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Today’s Prayer Focus
MOVIE REVIEW

Monkey Man

also known as “Homem Macaco,” “L'homme singe,” “Maymun Adam,” “Opičí muž,” “Манкимэн,” “Манкімен,” “मंकी मैन”
MPA Rating: R-Rating (MPA) for strong bloody violence throughout, language throughout, sexual content/nudity and drug use.

Reviewed by: Michael Karounos
CONTRIBUTOR

Moral Rating: Extremely Offensive
Moviemaking Quality:
Primary Audience: Adults
Genre: Crime Action Thriller
Length: 1 hr. 53 min.
Year of Release: 2024
USA Release: April 5, 2024 (wide release)
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Relevant Issues
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About murder

About death

Corrupt leaders systemically victimize the poor and powerless

Films that include sociopolitical commentary

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POVERTY—What does the Bible say about the poor? Answer

About the POOR in the Bible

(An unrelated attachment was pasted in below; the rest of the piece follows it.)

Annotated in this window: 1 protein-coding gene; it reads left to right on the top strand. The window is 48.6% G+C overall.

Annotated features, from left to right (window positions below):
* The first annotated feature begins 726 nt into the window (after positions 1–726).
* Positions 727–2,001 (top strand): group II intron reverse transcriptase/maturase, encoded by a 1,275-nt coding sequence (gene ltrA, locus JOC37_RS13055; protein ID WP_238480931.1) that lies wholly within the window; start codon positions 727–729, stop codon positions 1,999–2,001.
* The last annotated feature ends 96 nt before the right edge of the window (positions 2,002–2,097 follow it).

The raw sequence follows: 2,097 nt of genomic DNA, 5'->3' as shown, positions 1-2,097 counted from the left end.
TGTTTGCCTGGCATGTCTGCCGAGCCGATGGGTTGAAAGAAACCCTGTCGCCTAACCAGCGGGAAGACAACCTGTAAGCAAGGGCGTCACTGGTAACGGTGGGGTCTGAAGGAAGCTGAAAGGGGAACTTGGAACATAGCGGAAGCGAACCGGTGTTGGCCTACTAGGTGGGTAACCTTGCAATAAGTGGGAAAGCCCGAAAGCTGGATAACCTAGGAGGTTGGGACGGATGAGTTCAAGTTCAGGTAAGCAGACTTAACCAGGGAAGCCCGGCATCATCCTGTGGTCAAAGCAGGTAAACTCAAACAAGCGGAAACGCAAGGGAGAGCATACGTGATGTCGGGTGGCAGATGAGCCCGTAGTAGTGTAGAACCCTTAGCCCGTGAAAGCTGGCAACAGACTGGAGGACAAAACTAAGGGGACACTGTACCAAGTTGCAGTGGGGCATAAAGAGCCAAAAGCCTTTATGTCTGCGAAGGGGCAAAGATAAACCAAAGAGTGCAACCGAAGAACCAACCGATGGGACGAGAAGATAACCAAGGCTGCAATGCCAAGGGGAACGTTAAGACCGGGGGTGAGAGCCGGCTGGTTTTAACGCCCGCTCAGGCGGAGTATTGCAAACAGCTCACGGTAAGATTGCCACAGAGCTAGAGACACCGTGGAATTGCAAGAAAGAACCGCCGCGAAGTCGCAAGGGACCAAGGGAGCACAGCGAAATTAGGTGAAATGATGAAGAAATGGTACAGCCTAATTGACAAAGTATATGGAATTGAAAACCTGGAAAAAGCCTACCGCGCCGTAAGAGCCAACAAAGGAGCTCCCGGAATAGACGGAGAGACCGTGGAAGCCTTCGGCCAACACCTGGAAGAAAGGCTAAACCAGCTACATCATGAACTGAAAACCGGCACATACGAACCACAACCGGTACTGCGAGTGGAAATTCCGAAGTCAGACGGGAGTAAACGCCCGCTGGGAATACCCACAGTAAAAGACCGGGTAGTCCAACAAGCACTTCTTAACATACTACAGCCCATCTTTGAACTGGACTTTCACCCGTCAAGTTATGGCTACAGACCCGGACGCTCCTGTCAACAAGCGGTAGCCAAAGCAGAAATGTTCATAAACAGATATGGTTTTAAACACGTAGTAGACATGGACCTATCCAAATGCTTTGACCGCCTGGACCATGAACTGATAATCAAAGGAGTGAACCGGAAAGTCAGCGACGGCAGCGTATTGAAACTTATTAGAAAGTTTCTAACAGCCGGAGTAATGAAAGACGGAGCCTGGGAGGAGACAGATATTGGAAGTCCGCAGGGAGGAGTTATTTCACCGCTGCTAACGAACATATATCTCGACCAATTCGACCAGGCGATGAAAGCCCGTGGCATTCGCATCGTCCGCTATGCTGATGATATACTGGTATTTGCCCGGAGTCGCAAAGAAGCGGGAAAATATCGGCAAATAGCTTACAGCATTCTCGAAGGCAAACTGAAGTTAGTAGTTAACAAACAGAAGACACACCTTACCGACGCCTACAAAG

Greed

Why does God allow innocent people to suffer?

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What about the issue of suffering? Doesn’t this prove that there is no God and that we are on our own? Answer

Does God feel our pain?

Paradise or Pain? Why is the world the way it is?
Why is the world the way it is? If God is all-knowing, all-powerful, and loving, would He really create a world like this? (filled with oppression, suffering, death and cruelty) Answer

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Human rage

Anger in the Bible

Revenge

What is the FALL OF MAN? and its effects? Answer

Rampage of strong bloody violence

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Rape victims’ stories

Shame and rape